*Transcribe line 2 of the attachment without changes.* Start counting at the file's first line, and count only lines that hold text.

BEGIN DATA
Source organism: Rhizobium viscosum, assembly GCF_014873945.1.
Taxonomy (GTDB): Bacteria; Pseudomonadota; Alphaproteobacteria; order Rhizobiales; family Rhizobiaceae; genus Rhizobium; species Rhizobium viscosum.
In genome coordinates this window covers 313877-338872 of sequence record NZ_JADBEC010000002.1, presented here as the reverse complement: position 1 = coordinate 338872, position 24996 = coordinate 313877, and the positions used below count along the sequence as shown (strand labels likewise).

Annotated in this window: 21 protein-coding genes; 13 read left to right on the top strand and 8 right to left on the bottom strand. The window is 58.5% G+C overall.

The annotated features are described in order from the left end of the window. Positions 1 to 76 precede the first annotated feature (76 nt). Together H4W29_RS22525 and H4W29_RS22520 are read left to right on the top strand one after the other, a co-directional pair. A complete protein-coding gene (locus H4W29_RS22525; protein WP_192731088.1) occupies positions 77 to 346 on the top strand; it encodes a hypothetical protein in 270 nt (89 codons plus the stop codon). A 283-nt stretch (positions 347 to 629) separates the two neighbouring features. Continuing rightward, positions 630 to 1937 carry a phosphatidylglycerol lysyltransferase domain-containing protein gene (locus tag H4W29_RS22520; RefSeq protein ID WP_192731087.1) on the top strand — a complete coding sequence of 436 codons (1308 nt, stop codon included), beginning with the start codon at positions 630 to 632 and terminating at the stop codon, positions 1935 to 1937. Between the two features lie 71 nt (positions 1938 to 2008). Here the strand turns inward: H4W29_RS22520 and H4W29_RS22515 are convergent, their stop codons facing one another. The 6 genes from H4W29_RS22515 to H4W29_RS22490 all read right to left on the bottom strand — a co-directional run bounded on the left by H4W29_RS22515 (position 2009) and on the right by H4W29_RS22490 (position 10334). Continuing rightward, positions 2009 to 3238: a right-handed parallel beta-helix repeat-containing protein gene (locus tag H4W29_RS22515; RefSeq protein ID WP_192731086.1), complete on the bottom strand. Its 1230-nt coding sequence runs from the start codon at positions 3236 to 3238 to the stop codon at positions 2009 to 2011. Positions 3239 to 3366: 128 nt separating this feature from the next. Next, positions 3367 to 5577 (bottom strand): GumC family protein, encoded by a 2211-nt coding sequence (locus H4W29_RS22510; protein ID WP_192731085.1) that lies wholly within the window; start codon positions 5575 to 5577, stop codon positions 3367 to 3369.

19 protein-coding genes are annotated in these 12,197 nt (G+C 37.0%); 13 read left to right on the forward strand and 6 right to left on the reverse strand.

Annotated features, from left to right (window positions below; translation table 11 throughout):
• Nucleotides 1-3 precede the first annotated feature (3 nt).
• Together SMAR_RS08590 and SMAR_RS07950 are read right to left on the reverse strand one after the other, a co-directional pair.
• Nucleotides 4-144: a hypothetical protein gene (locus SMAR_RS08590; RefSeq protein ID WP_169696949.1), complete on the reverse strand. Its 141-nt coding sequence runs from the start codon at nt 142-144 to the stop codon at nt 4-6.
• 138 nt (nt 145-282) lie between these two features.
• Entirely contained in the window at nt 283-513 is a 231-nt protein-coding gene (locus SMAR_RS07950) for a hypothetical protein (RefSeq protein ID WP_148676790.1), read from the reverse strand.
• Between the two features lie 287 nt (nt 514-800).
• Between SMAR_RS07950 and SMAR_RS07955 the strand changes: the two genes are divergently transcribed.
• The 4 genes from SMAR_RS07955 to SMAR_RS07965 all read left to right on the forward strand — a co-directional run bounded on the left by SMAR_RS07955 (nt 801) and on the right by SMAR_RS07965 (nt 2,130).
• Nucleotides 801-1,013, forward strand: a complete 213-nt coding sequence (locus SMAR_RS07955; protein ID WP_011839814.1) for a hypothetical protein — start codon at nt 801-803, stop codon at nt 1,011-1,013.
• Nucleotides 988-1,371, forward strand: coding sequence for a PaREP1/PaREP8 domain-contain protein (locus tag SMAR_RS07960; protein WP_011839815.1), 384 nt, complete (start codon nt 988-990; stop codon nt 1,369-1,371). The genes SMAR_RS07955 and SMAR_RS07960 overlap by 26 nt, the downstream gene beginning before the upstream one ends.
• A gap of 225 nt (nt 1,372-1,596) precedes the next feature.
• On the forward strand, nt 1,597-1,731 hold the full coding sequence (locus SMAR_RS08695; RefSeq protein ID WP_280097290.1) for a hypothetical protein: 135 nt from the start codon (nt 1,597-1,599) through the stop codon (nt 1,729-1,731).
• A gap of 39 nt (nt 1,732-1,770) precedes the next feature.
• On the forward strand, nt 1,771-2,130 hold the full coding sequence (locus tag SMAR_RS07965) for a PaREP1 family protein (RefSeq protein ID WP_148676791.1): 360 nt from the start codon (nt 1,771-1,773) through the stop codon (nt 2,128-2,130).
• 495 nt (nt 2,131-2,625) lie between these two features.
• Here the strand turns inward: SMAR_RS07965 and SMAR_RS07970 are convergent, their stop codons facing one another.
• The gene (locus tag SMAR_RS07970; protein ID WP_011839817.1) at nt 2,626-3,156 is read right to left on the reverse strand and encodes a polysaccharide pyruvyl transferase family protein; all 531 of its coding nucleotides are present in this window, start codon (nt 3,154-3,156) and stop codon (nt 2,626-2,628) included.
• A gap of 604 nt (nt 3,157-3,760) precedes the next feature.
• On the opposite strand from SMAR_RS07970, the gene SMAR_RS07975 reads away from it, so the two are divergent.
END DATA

Taxonomy (GTDB): Bacteria; Pseudomonadota; Alphaproteobacteria; order Rhizobiales; family Rhizobiaceae; genus Rhizobium; species Rhizobium viscosum.